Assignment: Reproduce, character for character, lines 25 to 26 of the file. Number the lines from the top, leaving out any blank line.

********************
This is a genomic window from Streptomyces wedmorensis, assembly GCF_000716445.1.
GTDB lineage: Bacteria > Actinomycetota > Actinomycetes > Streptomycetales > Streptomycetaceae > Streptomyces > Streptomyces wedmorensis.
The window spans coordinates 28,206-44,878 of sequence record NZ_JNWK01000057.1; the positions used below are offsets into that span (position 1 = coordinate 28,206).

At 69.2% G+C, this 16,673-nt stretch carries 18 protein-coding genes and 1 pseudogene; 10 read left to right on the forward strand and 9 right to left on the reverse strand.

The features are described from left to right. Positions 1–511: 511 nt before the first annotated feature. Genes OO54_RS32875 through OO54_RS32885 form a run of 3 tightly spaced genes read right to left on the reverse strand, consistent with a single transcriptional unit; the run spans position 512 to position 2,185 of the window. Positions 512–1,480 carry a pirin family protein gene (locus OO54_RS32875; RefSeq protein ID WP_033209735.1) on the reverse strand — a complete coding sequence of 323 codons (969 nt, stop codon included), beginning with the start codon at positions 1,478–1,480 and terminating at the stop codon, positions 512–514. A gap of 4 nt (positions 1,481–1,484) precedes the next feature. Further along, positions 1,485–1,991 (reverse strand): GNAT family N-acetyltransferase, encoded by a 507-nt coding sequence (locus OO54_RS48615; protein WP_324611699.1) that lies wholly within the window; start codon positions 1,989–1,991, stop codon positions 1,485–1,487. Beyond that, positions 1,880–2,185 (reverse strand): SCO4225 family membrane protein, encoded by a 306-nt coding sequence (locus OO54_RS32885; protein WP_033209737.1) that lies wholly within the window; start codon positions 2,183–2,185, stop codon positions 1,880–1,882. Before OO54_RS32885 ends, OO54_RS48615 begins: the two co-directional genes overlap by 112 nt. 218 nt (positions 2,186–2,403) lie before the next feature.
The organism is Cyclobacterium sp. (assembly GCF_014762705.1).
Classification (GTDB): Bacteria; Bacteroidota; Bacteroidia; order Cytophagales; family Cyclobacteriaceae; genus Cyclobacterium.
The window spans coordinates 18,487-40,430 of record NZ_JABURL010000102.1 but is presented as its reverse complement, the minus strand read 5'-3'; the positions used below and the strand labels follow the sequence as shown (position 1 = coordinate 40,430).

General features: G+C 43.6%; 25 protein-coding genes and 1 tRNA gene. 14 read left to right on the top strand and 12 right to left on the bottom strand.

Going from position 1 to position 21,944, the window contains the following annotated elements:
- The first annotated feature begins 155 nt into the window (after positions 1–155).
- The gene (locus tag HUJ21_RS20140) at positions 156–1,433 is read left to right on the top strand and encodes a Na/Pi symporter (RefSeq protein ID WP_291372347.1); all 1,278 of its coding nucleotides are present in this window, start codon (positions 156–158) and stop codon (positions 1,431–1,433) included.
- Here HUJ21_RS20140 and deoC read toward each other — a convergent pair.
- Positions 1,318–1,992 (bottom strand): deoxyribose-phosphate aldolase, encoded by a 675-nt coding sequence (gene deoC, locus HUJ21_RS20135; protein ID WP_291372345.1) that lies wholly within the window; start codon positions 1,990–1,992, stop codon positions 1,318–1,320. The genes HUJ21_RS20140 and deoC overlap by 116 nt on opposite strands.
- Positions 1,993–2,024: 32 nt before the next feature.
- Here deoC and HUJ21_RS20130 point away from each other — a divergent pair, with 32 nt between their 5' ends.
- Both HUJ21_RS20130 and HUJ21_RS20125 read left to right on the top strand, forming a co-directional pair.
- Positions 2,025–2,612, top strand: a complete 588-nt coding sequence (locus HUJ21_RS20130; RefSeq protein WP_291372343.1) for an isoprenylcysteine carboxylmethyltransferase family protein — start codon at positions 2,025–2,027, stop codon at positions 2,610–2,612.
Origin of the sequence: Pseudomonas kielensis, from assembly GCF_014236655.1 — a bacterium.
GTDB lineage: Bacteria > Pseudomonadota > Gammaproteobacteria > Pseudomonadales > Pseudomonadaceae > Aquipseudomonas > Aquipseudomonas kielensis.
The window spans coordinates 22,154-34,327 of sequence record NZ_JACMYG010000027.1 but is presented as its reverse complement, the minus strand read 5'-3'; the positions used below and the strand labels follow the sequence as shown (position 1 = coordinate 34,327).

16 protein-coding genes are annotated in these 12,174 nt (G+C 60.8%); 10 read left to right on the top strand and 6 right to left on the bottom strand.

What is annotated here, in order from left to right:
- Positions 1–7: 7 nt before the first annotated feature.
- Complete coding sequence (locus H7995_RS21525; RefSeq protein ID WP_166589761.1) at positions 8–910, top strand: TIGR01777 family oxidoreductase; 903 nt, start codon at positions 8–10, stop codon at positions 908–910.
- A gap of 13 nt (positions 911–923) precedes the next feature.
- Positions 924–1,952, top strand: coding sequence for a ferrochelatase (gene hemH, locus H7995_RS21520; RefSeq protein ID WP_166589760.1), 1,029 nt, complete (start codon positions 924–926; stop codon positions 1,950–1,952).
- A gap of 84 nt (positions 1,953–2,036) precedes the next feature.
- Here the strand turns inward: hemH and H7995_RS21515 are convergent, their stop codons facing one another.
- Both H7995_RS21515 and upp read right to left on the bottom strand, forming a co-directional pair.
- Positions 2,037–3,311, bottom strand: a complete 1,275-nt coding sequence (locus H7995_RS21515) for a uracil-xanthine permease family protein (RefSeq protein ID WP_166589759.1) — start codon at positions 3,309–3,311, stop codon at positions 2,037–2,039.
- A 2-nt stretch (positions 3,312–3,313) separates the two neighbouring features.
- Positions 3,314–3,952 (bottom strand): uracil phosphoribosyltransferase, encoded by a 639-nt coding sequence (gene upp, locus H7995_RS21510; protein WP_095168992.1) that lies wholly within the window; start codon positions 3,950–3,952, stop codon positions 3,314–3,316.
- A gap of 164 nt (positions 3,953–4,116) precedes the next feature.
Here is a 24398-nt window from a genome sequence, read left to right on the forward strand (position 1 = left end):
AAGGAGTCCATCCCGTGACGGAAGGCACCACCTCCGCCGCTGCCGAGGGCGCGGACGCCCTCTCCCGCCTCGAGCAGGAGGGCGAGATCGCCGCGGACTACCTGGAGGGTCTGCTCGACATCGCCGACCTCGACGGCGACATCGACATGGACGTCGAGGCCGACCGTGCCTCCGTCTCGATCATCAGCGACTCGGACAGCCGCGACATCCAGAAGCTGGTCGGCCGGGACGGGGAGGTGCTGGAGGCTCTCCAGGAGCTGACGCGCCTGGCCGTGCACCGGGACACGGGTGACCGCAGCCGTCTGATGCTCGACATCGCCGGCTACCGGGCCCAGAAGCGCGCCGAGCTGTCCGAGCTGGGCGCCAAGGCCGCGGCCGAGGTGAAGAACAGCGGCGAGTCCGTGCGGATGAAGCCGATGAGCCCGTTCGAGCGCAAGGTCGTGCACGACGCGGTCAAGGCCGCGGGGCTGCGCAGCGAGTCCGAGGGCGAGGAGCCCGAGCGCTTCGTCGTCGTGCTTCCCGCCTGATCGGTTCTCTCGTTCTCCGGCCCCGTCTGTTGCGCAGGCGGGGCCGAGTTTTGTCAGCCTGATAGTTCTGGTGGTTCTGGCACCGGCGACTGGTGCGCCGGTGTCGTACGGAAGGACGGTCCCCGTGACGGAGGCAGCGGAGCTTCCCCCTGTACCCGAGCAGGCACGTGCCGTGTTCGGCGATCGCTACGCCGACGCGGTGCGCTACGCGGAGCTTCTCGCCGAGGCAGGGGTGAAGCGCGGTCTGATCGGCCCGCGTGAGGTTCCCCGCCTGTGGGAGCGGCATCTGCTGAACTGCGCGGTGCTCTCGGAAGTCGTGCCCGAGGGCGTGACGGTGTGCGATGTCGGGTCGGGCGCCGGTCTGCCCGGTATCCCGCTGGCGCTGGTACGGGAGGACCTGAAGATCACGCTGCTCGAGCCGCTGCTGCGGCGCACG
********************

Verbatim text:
- Complete coding sequence (locus H7995_RS21525; RefSeq protein ID WP_166589761.1) at positions 8–910, top strand: TIGR01777 family oxidoreductase; 903 nt, start codon at positions 8–10, stop codon at positions 908–910.
- A gap of 13 nt (positions 911–923) precedes the next feature.